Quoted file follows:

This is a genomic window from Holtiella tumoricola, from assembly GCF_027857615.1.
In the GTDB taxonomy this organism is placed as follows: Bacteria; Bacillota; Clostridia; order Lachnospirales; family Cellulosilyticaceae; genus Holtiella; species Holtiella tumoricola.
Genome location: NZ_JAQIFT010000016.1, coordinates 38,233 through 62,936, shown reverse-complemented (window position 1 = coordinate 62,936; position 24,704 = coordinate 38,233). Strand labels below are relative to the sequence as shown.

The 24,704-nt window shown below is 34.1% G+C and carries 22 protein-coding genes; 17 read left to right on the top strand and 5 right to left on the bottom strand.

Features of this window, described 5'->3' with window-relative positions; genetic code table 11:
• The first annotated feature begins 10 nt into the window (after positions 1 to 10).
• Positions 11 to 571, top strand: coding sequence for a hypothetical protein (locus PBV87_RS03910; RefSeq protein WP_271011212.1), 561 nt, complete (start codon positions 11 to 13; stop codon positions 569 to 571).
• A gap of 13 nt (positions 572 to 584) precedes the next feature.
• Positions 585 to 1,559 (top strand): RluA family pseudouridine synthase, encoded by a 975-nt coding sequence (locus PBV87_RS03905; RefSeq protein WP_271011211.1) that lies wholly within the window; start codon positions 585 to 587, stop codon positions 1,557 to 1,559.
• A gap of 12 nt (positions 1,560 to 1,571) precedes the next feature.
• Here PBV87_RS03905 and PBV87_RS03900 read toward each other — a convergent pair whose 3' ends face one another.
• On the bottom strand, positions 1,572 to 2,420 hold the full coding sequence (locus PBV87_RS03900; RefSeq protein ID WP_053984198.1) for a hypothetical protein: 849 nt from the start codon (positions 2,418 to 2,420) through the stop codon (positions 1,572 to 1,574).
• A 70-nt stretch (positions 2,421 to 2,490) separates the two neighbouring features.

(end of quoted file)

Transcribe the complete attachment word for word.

This is a genomic window from Holtiella tumoricola, from assembly GCF_027857615.1.
In the GTDB taxonomy this organism is placed as follows: Bacteria; Bacillota; Clostridia; order Lachnospirales; family Cellulosilyticaceae; genus Holtiella; species Holtiella tumoricola.
Genome location: NZ_JAQIFT010000016.1, coordinates 38,233 through 62,936, shown reverse-complemented (window position 1 = coordinate 62,936; position 24,704 = coordinate 38,233). Strand labels below are relative to the sequence as shown.

The 24,704-nt window shown below is 34.1% G+C and carries 22 protein-coding genes; 17 read left to right on the top strand and 5 right to left on the bottom strand.

Features of this window, described 5'->3' with window-relative positions; genetic code table 11:
• The first annotated feature begins 10 nt into the window (after positions 1 to 10).
• Positions 11 to 571, top strand: coding sequence for a hypothetical protein (locus PBV87_RS03910; RefSeq protein WP_271011212.1), 561 nt, complete (start codon positions 11 to 13; stop codon positions 569 to 571).
• A gap of 13 nt (positions 572 to 584) precedes the next feature.
• Positions 585 to 1,559 (top strand): RluA family pseudouridine synthase, encoded by a 975-nt coding sequence (locus PBV87_RS03905; RefSeq protein WP_271011211.1) that lies wholly within the window; start codon positions 585 to 587, stop codon positions 1,557 to 1,559.
• A gap of 12 nt (positions 1,560 to 1,571) precedes the next feature.
• Here PBV87_RS03905 and PBV87_RS03900 read toward each other — a convergent pair whose 3' ends face one another.
• On the bottom strand, positions 1,572 to 2,420 hold the full coding sequence (locus PBV87_RS03900; RefSeq protein ID WP_053984198.1) for a hypothetical protein: 849 nt from the start codon (positions 2,418 to 2,420) through the stop codon (positions 1,572 to 1,574).
• A 70-nt stretch (positions 2,421 to 2,490) separates the two neighbouring features.